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Life’s big questions beckon Matthäi in her current series, “Architecture of Sound.” In it, she sets out to examine the universe in terms of frequency, energy, and vibration. In Shelter Island and the Bahamas, she said, “I started with photographing sand patterns which had been arranged by the wind or water and have different sound patterns.” Referencing the conceptual Solfeggio six-tone frequency scale, each piece in the “Architecture of Sound” series depicts one of these Hz frequencies. Working from the assumption that everything in the universe has been formed by sound, Matthai said she is exploring the spiritual implications of sound in this series.

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"RE 417 Hz Undoing Situations and Facilitating Change" by Christine Matthäi, 2018. C-print on plexiglass, 50 x 50 inches. Courtesy of the artist.

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Dakota Arkin Cafourek of Hamptons Art Hub followed up with Christine Matthäi via email to further explore her current series, “Architecture of Sound.”

DAC: What is your inspiration for your art?

CM: My inspiration derives from the Latin inspiratus, “to breathe in.” It also refers to an influence on a person from a divine entity or force that gives an idea, the desire to create something that arouses the mind. The source of my artistic energy and creativity often arises from a certain discomfort or disequilibrium—a state of inner tension that calls for balance. My “Light and Sea” series, for example, was mostly created and inspired by the East End of Long Island’s beautiful shorelines and extraordinary light conditions working their magic as healing agents. After many years being part of a cacophonous city life, I found that living in nature close to the sea balanced my mind and spirit.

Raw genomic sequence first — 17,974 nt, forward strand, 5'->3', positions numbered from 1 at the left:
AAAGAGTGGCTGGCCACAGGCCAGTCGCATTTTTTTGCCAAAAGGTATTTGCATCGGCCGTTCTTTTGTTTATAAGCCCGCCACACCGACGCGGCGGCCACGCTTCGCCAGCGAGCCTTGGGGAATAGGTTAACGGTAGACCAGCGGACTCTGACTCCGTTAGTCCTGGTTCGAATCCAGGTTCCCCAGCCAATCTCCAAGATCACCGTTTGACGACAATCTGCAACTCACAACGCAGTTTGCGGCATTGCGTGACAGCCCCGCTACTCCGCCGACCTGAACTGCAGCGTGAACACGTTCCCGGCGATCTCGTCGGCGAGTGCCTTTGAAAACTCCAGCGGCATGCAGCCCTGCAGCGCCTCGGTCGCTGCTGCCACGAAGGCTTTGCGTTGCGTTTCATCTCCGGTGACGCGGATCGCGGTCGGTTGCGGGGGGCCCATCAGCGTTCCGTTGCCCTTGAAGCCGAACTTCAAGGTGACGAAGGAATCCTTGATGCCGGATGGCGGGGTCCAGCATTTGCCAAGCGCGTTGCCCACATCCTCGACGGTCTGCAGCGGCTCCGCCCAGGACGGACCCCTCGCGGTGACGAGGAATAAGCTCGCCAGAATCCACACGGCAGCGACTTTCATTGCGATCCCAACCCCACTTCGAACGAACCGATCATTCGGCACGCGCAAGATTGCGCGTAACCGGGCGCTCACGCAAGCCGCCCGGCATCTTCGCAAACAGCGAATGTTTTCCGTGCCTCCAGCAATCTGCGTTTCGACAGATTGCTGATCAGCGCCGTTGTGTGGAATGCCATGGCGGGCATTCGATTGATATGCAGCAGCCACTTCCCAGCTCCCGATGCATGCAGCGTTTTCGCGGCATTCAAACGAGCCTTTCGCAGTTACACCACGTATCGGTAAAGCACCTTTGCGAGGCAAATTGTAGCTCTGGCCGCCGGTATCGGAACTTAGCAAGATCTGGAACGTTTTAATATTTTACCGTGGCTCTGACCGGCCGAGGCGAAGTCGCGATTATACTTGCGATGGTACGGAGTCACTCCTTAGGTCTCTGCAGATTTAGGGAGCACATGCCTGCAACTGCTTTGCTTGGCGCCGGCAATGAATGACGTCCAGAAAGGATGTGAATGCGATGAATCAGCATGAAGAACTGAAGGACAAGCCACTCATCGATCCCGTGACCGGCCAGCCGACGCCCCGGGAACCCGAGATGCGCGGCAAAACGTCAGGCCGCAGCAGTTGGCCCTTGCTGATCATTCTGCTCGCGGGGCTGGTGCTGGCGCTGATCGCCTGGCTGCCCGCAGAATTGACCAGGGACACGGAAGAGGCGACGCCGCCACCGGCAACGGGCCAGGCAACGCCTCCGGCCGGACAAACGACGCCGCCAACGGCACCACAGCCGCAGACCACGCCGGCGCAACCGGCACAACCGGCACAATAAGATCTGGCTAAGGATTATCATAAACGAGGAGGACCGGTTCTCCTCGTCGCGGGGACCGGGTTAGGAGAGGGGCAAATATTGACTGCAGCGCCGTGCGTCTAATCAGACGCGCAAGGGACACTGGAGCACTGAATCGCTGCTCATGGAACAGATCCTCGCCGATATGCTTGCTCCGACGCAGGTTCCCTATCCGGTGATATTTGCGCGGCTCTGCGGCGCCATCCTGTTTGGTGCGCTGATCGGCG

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"Silence" by Christine Matthäi, 2016. C-print on plexiglass, 40 x 60 inches. Courtesy of the artist.

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Using my camera as a tool, I capture the poetic dimensions of my immediate surroundings. Then, I digitally create abstract meditative images with the intention of helping the viewer lose their sense of time and place. Each of my series is a continuation of the previous one. They are all connected through my inner quest of seeking the core of our existence.

My series, “Sacred Path” and “Architecture of Sound” were inspired by my studies of ancient symbols and historical imprints, the forgotten knowledge of our ancestors. My inspiration is fueled by trying to discover the meaning of life, if there is any, and uncovering the secrets of nature that we are part of.

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"SOL 852 Hz The Return to Spiritual Order" by Christine Matthäi, 2018. C-print on plexiglass, 50 x 50 inches. Courtesy of the artist.

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DAC: Why digital art and photography versus another medium?

CM: I like the camera as my artistic tool of choice because it captures moments in time already gone, and the computer to further work on and finalize the images. There is an instant gratification, convenience, and cost efficiency in working with digital techniques. I can take as many pictures as I want with enough chip memory, which can be used over again. Also, with the camera and computer, I travel lightly with no need for a darkroom and chemicals.

DAC: How did this series begin?